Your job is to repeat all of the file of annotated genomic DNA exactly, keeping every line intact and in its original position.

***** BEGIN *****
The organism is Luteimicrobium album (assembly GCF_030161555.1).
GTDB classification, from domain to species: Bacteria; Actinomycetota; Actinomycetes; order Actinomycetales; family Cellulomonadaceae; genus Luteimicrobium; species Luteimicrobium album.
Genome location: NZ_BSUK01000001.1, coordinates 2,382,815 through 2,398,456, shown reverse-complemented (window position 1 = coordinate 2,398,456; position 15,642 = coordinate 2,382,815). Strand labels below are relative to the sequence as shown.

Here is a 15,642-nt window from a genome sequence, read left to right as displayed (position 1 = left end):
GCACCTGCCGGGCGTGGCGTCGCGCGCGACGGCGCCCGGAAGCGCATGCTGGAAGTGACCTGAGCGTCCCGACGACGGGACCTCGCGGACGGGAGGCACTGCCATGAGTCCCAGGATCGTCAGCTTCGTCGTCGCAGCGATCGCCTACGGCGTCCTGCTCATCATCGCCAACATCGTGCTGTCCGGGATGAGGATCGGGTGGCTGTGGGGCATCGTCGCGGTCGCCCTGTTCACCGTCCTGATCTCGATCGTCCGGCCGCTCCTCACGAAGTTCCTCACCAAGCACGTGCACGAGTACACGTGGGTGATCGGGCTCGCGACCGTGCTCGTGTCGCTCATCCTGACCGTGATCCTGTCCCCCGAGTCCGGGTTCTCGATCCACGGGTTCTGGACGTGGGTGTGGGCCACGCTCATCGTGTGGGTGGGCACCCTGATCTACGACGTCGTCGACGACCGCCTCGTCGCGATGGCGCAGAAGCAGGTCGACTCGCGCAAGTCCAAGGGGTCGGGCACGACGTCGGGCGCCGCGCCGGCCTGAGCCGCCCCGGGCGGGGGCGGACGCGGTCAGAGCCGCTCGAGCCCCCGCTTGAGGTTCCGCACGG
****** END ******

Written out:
The organism is Luteimicrobium album (assembly GCF_030161555.1).
GTDB classification, from domain to species: Bacteria; Actinomycetota; Actinomycetes; order Actinomycetales; family Cellulomonadaceae; genus Luteimicrobium; species Luteimicrobium album.
Genome location: NZ_BSUK01000001.1, coordinates 2,382,815 through 2,398,456, shown reverse-complemented (window position 1 = coordinate 2,398,456; position 15,642 = coordinate 2,382,815). Strand labels below are relative to the sequence as shown.

Here is a 15,642-nt window from a genome sequence, read left to right as displayed (position 1 = left end):
GCACCTGCCGGGCGTGGCGTCGCGCGCGACGGCGCCCGGAAGCGCATGCTGGAAGTGACCTGAGCGTCCCGACGACGGGACCTCGCGGACGGGAGGCACTGCCATGAGTCCCAGGATCGTCAGCTTCGTCGTCGCAGCGATCGCCTACGGCGTCCTGCTCATCATCGCCAACATCGTGCTGTCCGGGATGAGGATCGGGTGGCTGTGGGGCATCGTCGCGGTCGCCCTGTTCACCGTCCTGATCTCGATCGTCCGGCCGCTCCTCACGAAGTTCCTCACCAAGCACGTGCACGAGTACACGTGGGTGATCGGGCTCGCGACCGTGCTCGTGTCGCTCATCCTGACCGTGATCCTGTCCCCCGAGTCCGGGTTCTCGATCCACGGGTTCTGGACGTGGGTGTGGGCCACGCTCATCGTGTGGGTGGGCACCCTGATCTACGACGTCGTCGACGACCGCCTCGTCGCGATGGCGCAGAAGCAGGTCGACTCGCGCAAGTCCAAGGGGTCGGGCACGACGTCGGGCGCCGCGCCGGCCTGAGCCGCCCCGGGCGGGGGCGGACGCGGTCAGAGCCGCTCGAGCCCCCGCTTGAGGTTCCGCACGG